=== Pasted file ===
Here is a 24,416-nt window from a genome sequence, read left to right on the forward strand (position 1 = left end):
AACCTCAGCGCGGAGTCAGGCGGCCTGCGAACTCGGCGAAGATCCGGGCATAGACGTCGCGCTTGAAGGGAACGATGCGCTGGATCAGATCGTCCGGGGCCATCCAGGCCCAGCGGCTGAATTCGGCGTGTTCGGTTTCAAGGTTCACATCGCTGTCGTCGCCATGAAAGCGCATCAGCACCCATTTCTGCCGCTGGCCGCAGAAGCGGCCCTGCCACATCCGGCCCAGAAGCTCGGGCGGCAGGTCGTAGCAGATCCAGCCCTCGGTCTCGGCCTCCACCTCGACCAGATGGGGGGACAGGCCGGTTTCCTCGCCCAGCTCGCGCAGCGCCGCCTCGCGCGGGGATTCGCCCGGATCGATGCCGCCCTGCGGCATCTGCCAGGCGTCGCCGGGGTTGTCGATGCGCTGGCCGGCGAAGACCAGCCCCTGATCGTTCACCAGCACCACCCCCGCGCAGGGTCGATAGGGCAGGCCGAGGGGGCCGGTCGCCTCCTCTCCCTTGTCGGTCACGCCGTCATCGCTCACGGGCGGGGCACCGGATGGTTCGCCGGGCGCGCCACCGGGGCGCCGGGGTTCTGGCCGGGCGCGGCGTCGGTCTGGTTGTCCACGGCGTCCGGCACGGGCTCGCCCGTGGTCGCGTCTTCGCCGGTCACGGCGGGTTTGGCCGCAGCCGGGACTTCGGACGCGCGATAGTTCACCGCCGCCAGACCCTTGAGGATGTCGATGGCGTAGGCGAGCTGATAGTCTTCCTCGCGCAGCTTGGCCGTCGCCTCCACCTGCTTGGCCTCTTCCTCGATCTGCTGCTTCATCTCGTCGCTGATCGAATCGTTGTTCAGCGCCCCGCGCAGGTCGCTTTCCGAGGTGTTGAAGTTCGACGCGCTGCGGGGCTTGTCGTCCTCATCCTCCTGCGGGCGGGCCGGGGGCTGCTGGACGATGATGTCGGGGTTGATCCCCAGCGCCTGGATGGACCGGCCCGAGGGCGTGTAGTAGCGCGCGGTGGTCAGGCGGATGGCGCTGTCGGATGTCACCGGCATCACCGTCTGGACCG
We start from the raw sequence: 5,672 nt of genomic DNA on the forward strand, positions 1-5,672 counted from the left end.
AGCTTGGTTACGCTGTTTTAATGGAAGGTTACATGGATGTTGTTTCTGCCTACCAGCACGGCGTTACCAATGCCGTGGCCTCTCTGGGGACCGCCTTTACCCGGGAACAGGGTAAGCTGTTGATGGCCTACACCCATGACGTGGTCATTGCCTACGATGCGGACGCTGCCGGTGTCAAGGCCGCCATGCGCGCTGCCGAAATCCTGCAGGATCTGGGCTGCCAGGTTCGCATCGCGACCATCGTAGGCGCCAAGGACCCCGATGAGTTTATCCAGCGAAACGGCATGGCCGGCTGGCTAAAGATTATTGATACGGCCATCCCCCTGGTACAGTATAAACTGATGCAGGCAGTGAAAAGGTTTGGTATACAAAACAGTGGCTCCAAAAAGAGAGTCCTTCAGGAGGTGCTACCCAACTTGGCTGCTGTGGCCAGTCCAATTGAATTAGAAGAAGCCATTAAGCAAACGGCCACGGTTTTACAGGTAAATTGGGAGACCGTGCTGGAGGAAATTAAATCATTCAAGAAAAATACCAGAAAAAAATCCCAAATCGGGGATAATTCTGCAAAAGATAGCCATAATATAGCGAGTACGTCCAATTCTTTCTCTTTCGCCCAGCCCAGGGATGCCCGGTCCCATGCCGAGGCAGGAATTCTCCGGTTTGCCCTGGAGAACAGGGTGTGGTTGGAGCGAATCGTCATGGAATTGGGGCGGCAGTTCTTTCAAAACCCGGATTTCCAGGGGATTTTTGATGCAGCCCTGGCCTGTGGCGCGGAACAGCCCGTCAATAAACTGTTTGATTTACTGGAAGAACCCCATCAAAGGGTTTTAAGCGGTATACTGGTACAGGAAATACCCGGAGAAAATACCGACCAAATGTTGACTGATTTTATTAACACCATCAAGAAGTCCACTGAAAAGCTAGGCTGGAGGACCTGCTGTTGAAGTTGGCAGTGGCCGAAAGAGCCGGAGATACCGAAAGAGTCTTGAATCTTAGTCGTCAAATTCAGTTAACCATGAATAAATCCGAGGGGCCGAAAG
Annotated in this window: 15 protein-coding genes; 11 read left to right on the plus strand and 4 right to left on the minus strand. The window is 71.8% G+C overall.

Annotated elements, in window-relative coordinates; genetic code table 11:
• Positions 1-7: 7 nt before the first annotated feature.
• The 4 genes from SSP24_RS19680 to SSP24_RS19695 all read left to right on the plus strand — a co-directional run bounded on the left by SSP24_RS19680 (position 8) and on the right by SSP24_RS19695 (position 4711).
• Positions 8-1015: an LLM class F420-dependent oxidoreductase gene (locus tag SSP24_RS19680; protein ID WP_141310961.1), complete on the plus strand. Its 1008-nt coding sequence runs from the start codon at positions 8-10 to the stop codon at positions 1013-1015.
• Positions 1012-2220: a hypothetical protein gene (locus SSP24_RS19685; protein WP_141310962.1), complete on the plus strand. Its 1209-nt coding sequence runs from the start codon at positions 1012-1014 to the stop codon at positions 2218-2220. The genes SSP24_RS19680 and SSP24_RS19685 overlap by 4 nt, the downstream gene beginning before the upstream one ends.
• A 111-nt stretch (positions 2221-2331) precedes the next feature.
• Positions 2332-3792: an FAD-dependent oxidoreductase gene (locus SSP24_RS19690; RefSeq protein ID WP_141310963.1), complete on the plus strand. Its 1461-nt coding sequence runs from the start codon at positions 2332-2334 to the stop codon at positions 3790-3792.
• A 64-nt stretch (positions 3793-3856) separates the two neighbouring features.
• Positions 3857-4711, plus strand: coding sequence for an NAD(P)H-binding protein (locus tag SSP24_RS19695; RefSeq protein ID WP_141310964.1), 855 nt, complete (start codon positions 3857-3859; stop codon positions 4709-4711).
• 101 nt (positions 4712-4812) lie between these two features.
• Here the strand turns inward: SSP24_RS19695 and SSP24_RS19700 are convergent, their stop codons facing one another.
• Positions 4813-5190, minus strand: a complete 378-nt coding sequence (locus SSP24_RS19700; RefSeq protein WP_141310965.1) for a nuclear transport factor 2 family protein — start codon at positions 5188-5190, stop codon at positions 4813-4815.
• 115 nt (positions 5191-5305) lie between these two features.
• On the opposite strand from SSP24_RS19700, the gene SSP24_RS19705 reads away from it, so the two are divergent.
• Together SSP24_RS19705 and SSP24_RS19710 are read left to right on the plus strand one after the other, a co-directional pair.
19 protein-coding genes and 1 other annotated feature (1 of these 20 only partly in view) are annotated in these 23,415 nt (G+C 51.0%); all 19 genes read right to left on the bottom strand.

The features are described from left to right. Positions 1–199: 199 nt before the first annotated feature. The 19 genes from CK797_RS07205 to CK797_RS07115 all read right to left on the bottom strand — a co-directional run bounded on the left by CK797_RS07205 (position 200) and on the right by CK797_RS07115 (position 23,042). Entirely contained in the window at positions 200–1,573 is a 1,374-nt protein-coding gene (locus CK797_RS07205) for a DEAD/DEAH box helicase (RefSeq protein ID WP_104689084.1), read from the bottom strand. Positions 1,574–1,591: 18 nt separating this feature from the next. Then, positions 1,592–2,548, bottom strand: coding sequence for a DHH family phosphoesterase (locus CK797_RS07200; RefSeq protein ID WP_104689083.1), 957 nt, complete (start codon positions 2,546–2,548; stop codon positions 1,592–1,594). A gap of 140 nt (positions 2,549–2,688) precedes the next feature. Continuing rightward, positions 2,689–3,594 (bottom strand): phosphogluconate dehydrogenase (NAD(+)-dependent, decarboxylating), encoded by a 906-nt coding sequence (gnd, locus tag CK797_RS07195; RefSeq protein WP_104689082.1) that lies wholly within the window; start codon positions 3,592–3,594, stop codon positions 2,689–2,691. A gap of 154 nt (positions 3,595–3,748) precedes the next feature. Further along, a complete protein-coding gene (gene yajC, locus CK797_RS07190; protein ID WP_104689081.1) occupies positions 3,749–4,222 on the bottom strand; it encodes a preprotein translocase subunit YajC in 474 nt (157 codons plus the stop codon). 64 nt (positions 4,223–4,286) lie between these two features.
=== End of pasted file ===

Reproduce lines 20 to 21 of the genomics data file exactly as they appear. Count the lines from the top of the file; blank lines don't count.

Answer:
• Together SSP24_RS19705 and SSP24_RS19710 are read left to right on the plus strand one after the other, a co-directional pair.
19 protein-coding genes and 1 other annotated feature (1 of these 20 only partly in view) are annotated in these 23,415 nt (G+C 51.0%); all 19 genes read right to left on the bottom strand.